Rumsfeld to stand trial for war crimes?
Tue, 27 Jan 2009 16:06:02 GMT
Rumsfeld (L) knew about tortures.
A UN official says there is enough evidence that former US defense
secretary Donald Rumsfeld could be brought to justice for war crimes.
The United Nations Special Rapporteur on Torture Manfred Nowak in an
interview on Monday told CNN that the international body had enough
evidence to prosecute Rumsfeld for his direct authorization of tortures
at US detention centers in 2002.
"We have clear evidence," Nowak said. "In our report that we sent to the
United Nations, we made it clear that former Defense Secretary Donald
Rumsfeld clearly authorized torture methods and he was told at that time
by Alberto Mora, the legal council of the Navy, 'Mr. Secretary, what you
are actually ordering here amounts to torture.' So, there we have the
clear evidence that Mr. Rumsfeld knew what he was doing but,
nevertheless, he ordered torture."
The UN torture official earlier in an interview with Germany's ZDF
television had said that "I think the evidence is on the table."
Nowak said that the United States had an "obligation" to probe former
President George Bush's Administration for their involvement in torture.
A bipartisan Senate survey last month revealed that Rumsfeld and other
high-ranking administration officials were responsible for detainee
abuse at Guantanamo Bay Prison.
The Los Angeles Times said on December 12, 2008 that the report directed
its most pointed criticism at Rumsfeld's decision in December 2002 to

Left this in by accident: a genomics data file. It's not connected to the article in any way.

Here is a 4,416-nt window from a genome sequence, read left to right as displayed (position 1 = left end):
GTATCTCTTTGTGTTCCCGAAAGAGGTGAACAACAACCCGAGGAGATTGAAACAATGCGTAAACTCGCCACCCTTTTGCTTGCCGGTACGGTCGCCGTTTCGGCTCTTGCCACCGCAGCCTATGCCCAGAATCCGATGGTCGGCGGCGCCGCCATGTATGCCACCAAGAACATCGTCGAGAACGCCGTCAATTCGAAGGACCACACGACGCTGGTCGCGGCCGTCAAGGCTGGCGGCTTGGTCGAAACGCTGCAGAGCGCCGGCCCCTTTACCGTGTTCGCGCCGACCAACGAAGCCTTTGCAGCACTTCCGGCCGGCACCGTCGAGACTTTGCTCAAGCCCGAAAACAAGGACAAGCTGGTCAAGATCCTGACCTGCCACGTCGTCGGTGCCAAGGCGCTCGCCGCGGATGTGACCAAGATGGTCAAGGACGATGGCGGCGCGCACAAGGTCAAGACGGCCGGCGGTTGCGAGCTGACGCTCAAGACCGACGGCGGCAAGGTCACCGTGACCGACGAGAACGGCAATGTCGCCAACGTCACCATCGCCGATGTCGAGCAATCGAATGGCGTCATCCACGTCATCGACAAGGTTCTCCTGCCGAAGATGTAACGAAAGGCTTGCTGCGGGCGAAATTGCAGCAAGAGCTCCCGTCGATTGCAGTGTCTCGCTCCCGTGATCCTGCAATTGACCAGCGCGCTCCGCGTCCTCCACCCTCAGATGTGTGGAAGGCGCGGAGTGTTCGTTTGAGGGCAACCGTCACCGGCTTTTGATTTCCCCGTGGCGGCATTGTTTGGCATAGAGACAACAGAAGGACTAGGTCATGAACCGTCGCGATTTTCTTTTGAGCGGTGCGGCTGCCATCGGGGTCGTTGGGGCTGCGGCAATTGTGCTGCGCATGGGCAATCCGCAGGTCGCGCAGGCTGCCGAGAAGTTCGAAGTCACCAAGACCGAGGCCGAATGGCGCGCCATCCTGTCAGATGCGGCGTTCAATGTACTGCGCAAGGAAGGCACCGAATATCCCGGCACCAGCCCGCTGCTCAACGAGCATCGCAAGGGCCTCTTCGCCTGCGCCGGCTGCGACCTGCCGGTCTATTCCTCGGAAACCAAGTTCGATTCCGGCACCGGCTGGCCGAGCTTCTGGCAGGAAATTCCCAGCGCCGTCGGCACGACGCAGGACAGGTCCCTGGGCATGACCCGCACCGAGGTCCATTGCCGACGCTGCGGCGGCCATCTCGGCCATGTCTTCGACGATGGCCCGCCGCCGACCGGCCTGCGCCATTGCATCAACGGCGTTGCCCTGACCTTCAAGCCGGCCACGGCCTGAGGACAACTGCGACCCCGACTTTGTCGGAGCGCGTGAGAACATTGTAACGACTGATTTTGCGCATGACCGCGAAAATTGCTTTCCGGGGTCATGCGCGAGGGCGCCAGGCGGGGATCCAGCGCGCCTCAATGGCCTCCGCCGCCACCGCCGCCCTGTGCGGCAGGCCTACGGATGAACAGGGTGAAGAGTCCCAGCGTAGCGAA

authorize the use of harsh interrogation techniques at the Guantanamo
Bay facility. The report described Rumsfeld's directive as "a direct
cause for detainee abuse" at Guantanamo and concluded that it
"influenced and contributed to the use of abusive techniques, including
military working dogs, forced nudity and stress positions, in
Afghanistan and Iraq."
The coercive measures were based on a document signed by Bush in
Former Pakistani Guantanamo Bay prisoner, Mohammad Saad in Lahore
US new President Barack Obama has ordered for the notorious US facility
at Guantanamo to be shut down. But the so-called "enhanced interrogation
techniques" have already destroyed the lives of many who had kept for
years at US prisons worldwide without even charges.
"It's too painful, it's too deep, it's too dark and fills me with
sadness... They did everything they could to destroy me when I was
completely innocent," says former US detainee Mohammad Saad describing
six years of humiliation, interrogation and ill-treatment under US
orders in Egypt, Afghanistan and Guantanamo Bay.
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